Of course, he explains feelingly, the practicalities of disappearing to what he dreamed might be a new life, running a hotel in Spain, are tough in reality. In his first few hours of escape, he found himself perched in that dinghy in the open sea, wet through, shivering and wondering why, especially on a moon-less night, he hadn't thought to pack a chart to guide him back to land, and the spot near his lavish Port Stephens home where he had earlier planted a campervan for the getaway and a $100,000 stash.

"You really didn't think this through, did you?" he writes chidingly of himself. "You are a very, very foolish man."

That's not quite how the Australian police and courts saw it. When I mention the Ukrainians to the police and prosecution staff who were involved in Gordon's case, long pained sighs come down the phone line. The managing director of the company which employed him in New Zealand, Bruce Matheson of Spanbild Holdings, is polite but terse: "I'm not inclined to comment on Harry Gordon," he said. "He left a lot of things behind that cost us money to clean up. I've just wiped him from my memory."

Gordon remains ebullient. "Life is wonderful," he says, "Absolutely wonderful." His agent, Sydney's high profile and controversial Max Markson, having sold his story to a publisher, is now selling the film rights. Markson, who called his own memoirs Show Me The Money!, chortles, "It'll make a great movie."

Does he believe Harry's story?

"You couldn't make it up!" he replies.

Harry's tale, full of deadpan humour, is short, and the type in his book is huge, almost kiddie-sized. He doesn't waste words explaining tricky details, like why his schoolteacher daughter had a Swiss bank account. (In person, he says earnestly, she needed somewhere to keep her money safe after her little investment flat had been sold.) Nor why Josaphine, who lived with him overseas at times, was so incurious about her father's peripatetic journeyings. ("My daughter has some comprehension issues," Gordon confides over our pasta and veal.) Blonde and bellicose Sheila who, Gordon swears, knew nothing of his plans to disappear until he turned up in her laundry two months afterwards, comes across as slightly less charming than a meat-axe. Nevertheless, Gordon leaves it to her to sell and divide their considerable assets and is heart-broken when she announces, on a 2002 trip to visit him in Wigan in the north of England: "Harry. It's over! You are the one who f–-ed up our marriage with all the shit you brought to it."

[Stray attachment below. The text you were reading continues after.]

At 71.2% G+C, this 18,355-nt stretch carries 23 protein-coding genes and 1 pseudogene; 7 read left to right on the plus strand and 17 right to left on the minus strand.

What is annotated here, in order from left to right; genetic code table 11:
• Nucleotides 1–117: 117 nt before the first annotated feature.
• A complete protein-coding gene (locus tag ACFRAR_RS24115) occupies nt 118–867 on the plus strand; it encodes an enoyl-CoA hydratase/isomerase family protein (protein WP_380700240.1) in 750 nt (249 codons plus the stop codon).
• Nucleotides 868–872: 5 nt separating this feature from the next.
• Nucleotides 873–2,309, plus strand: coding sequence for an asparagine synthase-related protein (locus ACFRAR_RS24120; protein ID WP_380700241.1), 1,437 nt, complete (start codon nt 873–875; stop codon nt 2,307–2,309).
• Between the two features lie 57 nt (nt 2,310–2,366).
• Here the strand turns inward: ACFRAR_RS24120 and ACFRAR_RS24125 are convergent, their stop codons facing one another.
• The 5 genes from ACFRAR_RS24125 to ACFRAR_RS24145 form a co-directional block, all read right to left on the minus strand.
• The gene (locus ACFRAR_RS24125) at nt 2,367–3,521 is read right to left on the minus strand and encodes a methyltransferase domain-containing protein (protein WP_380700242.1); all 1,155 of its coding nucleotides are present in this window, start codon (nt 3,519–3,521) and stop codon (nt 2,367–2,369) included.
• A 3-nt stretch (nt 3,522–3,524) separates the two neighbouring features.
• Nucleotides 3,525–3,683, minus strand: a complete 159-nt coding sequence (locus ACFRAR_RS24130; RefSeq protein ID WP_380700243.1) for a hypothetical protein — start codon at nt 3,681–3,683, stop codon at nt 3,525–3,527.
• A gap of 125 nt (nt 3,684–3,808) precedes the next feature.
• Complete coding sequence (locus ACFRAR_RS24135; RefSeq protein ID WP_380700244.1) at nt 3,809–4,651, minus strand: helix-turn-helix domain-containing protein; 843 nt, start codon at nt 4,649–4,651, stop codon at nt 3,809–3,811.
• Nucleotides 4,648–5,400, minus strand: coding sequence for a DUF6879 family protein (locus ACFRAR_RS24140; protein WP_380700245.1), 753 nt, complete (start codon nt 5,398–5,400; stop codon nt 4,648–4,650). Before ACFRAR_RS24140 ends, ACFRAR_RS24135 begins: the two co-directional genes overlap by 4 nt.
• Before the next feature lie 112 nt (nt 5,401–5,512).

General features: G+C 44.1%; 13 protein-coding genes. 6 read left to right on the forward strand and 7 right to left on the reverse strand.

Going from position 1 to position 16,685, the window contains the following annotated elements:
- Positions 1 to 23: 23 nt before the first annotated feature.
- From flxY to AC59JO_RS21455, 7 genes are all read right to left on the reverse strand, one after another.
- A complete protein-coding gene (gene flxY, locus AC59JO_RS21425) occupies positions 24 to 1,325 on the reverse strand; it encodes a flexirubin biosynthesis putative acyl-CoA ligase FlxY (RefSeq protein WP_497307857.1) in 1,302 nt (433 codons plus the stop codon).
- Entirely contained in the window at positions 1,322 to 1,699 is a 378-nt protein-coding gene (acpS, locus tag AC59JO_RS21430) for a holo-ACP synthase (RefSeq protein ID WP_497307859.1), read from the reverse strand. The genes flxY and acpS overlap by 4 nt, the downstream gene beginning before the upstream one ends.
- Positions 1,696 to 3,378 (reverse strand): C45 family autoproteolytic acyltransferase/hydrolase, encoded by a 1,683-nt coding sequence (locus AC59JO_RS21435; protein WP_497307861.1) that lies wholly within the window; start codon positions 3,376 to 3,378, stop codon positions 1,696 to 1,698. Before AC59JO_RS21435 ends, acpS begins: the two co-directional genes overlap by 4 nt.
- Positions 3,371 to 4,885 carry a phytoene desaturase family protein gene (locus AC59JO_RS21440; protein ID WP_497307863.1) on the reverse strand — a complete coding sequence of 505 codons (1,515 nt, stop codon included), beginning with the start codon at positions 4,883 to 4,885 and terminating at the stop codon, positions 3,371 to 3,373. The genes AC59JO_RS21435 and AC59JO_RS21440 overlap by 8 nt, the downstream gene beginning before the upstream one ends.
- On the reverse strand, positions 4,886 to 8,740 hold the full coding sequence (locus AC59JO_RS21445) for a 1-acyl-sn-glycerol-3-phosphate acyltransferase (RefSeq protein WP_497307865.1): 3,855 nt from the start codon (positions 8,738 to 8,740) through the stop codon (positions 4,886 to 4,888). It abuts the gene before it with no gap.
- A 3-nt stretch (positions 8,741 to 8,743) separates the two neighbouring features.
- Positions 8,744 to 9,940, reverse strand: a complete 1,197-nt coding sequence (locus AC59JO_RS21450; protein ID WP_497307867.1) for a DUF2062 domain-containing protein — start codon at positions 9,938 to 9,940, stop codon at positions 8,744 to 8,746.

The book makes it clear that, given a choice between truth and fudge, Gordon all too often can't resist the latter. He writes woefully, after yet another lie: "Oh, what a tangled web we weave."

Fortunately for his new romance, he opted for truth, he says, when Kristine finally flew to Sydney, almost five months after his arrest, and faced him in prison. She had carefully researched his real life and asked a series of questions to test his honesty. That, plus meeting his loyal Australian friends, seems to have convinced her to stick around.

Maybe there are some clues to all of this in Gordon's past. Growing up in the North Island town of Te Aroha, he was afflicted with severe acne when he was 14. It taught him he needed charm on his side if he was to get through life. "At dances," he says, "I'd walk across and see the girls shiver. I had 45 seconds to make my lumps disappear."

Eloquence and an easy, reassuring manner remain his trump cards. Harry concedes greed may have led him into the Russians' arms, but says his true flaws are vanity and ego.

There's more than a hint of both in his book, and in the fact he wrote it at all. Criminals are not allowed to benefit from the proceeds of their crimes. Gordon has a bright reply. If the police have always insisted his account is fiction, how can they now treat his book as non-fiction? (A police source drily hints the New South Wales police may prove to be less than impressed by this reasoning.)

But, for now, Gordon is looking towards the next horizon. As Markson points out, he's beginning a new life.

It's a vaguely unsettling thought.

How I Faked My Own Death - The Harry Gordon Story, New Holland, $29.99.